The start of a new school year can be a stressful time for students, teachers and parents. Between adjusting to new schedules, preparing supplies and lessons plans, the beginning of a new school year brings on a range of emotions from excitement to anxiety and everything in between. During the transition of getting back into the routine of the school year, mental health should be a top priority for students and teachers alike.
According to the National Alliance on Mental Illness, one in five young people between the ages of 13 and 18 will face a mental health disorder in a given year. Also, half of all lifetime mental health cases start by the age of 14. While as educators (or even parents), we can’t completely shield children and adolescents from all potentially stressful or traumatic situations, we can equip them with appropriate coping skills to lead them to better mental and physical health. Teachers hold a valuable position in a young person’s life through the ability to notice and ultimately intervene when a student may be struggling.
Mental Health Warning Signs to Look for in Students
Children and adolescents can experience a variety of mental health conditions. Therefore, knowing how to identify them and provide individualized support and assistance to meet the student’s needs is key. Schools can become highly-competitive and stressful environments for young people, which in turn can breed into mental health problems with unique risk factors. As educators, it’s important to know what signs to look for in your students.
Warning signs and symptoms include:
- Withdrawing from friends
- Changes in school performance
- Changes in sleeping/eating habits
- Hyperactivity or acting out uncharacteristically
- Appearing flushed or tense
- Challenging authority, not complying with rules
For students that are struggling or unwilling to articulate their emotions or problems, it’s important that teachers make the appropriate school personnel aware of these behaviors as they may be early indicators of significant mental health conditions that require intervention.
For more information on the signs of mental health conditions, visit the NAMI website.
Classroom Strategies for Working with Students in Need of Mental Health Support:
- Know How to Talk to Student’s Parents
While mental health issues are now talked openly about, the stigma is pervasive. Discussing your concerns for a student’s mental health with their parent or guardian can be a challenging conversation to have, though necessary. Be conscious of how you’re delivering the message, aiming to come from a genuine yet concerned place is a good way to start.
- Know Your Resources
In order to help any at-risk or potentially at-risk students, It’s important that you are aware of your school’s resources, For example, school counselors, school psychologists, social workers, school nurses, emotional and behavioral disorders (EBD) teachers.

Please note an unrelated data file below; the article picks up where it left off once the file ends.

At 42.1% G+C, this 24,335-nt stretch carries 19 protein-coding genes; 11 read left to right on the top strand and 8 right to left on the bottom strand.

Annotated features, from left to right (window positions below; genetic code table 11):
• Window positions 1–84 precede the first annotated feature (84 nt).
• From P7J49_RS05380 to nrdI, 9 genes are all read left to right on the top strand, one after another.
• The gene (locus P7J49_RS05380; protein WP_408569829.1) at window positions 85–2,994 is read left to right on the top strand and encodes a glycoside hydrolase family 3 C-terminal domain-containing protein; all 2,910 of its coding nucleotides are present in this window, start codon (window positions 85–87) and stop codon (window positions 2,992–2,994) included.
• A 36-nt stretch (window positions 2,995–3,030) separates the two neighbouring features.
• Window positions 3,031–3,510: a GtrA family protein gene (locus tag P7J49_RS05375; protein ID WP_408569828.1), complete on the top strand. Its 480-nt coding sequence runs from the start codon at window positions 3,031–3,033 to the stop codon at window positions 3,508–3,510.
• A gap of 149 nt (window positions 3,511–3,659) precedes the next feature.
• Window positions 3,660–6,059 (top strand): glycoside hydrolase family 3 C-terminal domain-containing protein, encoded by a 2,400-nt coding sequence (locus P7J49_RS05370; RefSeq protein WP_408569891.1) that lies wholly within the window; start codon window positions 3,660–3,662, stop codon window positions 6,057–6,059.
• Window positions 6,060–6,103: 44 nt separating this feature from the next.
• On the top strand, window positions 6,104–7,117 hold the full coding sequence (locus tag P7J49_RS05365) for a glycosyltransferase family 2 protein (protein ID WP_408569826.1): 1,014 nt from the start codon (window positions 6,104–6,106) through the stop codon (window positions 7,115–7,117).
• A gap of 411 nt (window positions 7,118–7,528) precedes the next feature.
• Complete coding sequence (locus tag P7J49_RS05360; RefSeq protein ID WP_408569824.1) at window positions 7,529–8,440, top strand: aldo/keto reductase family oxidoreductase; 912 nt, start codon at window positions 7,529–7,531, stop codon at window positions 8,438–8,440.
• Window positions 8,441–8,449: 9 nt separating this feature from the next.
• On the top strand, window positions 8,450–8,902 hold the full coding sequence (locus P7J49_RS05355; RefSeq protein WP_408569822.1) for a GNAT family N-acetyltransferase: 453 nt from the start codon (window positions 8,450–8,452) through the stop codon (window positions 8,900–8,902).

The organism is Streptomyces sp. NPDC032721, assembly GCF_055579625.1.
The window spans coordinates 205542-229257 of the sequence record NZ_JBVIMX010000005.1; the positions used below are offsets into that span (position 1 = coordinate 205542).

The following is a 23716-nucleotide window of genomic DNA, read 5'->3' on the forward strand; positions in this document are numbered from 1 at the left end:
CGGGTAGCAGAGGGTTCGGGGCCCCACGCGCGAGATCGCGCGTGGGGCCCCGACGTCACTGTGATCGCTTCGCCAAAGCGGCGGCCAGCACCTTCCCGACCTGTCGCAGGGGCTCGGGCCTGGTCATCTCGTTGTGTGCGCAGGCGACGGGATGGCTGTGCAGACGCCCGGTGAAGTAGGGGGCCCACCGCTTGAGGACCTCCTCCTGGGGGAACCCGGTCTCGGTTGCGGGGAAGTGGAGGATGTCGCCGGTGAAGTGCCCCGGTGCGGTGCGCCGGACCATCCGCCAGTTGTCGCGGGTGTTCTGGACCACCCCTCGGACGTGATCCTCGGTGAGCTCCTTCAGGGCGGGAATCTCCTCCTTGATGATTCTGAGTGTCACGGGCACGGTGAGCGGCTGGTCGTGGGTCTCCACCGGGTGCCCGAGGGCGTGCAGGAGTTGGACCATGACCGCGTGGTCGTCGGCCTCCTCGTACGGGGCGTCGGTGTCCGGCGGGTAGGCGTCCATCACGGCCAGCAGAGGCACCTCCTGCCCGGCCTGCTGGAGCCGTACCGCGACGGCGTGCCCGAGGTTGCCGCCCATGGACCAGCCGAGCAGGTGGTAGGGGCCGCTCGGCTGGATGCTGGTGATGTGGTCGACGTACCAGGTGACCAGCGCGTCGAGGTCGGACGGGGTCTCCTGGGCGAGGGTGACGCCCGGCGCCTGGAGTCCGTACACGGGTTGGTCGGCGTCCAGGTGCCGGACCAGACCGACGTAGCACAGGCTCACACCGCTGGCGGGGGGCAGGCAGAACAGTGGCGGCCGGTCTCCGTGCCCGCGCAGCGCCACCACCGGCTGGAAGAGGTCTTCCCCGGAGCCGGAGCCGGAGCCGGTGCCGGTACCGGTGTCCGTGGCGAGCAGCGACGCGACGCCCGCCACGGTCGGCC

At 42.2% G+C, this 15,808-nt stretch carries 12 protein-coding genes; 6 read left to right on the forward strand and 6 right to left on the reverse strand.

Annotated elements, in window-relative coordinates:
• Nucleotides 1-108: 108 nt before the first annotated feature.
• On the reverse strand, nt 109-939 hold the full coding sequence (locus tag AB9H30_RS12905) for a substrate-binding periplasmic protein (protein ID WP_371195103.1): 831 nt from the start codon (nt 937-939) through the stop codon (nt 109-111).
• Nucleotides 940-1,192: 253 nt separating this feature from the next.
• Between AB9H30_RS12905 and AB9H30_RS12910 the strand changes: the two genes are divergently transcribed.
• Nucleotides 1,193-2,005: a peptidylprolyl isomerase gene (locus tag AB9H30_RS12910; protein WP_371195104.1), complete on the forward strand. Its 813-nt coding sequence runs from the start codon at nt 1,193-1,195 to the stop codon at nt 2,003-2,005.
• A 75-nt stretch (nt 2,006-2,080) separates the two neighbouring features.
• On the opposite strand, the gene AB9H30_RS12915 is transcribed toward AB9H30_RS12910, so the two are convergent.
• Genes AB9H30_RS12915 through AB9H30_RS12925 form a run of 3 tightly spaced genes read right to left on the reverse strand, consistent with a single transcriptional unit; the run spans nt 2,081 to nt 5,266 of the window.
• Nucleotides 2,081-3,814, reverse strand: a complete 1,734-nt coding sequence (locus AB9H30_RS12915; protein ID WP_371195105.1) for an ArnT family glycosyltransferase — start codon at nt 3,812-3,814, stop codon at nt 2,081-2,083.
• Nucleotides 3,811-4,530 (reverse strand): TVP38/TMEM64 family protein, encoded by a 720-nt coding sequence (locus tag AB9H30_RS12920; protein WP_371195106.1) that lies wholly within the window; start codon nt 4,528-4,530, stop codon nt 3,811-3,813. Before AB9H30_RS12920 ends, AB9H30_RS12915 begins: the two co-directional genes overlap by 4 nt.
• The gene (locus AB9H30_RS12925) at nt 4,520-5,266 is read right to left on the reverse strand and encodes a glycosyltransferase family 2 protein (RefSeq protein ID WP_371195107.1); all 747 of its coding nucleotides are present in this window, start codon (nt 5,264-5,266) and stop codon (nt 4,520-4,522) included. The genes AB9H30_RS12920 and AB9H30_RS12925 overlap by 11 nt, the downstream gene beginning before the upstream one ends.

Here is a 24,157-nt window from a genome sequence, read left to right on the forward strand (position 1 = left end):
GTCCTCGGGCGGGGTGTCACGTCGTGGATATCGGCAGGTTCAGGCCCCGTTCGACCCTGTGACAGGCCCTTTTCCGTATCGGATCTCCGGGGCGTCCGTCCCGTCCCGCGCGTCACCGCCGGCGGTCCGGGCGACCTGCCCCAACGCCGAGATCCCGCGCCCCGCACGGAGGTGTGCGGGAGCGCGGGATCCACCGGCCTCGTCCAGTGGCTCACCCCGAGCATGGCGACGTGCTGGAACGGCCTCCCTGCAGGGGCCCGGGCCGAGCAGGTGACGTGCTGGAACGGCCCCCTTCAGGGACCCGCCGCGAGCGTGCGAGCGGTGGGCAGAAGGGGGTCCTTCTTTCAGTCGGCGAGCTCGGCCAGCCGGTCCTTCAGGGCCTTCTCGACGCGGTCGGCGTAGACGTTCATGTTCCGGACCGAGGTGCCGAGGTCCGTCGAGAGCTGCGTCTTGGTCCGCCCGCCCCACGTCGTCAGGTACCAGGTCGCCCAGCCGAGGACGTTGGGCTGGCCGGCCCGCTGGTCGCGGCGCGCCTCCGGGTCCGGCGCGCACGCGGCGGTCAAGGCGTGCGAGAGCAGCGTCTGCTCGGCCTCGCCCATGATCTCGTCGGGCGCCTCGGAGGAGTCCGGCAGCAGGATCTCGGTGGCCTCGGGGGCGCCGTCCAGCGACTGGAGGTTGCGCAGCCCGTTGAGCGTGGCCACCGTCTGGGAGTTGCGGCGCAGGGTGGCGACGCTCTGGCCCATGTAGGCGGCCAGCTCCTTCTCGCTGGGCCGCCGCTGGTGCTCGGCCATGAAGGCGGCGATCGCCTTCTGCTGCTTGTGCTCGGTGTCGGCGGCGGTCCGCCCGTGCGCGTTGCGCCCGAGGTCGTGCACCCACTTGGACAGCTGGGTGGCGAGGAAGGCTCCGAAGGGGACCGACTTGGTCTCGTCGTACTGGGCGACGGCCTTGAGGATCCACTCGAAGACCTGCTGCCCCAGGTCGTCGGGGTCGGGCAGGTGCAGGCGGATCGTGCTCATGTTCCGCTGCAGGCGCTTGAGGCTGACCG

- Create a Supportive Learning Environment
Children with behavior or emotional vulnerability tend to perform better when in a stable, consistent routine. It’s important to work on a personal life with the student in case any modifications need to be established to classroom routines that best fits their learning process.
- Stay Calm and in Control
It is crucial for teachers to remain outwardly calm and composed in all situations. While power struggles or disturbances may occur, certain techniques may be helpful such as deep breathing, speaking in a calm tone, wording requests in a positive manner, and modeling calm behavior for the student.
Mental Health Tips for Teachers
- Establish a Work-Home Balance
Being a teacher is a demanding job that can quickly take a lot out of you. Unlike other professions, teaching is not just a 9-5 position. Teachers are consistently planning and thinking ahead, even when they go home after the school day. For your personal, mental and physical health, it’s critical to find a way to keep a balance and divide between your work and home life. Try to dedicate one night a week to planning. Doing so will help with your overall happiness and well-being.
- Take Time for Yourself
In the words of Eleanor Brown, “You can’t serve from an empty vessel.” Teachers spend so much of their time supporting others, which can leave them feeling worn out, frustrated and losing focus. To avoid a burnout, make time for self-care and do things for yourself, even if that’s just exercising, yoga or simply venting to a listening ear.
Taking time to do to some self-reflection can help you gain insight into what truly makes you happy and what doesn’t fuel your fire. Reflecting on the previous school year to assess your strategy and work-home life balance can help you determine what works best for your mental health and overall well-being.
- Set Small Achievable Goals for Yourself
While we all have big ideas, plans and goals, setting up small, achievable goals that you know you will be able to meet will help you tackle those long-term goals. Meeting small goals can contribute to creating feelings of efficiency and make your larger feats seem tangible.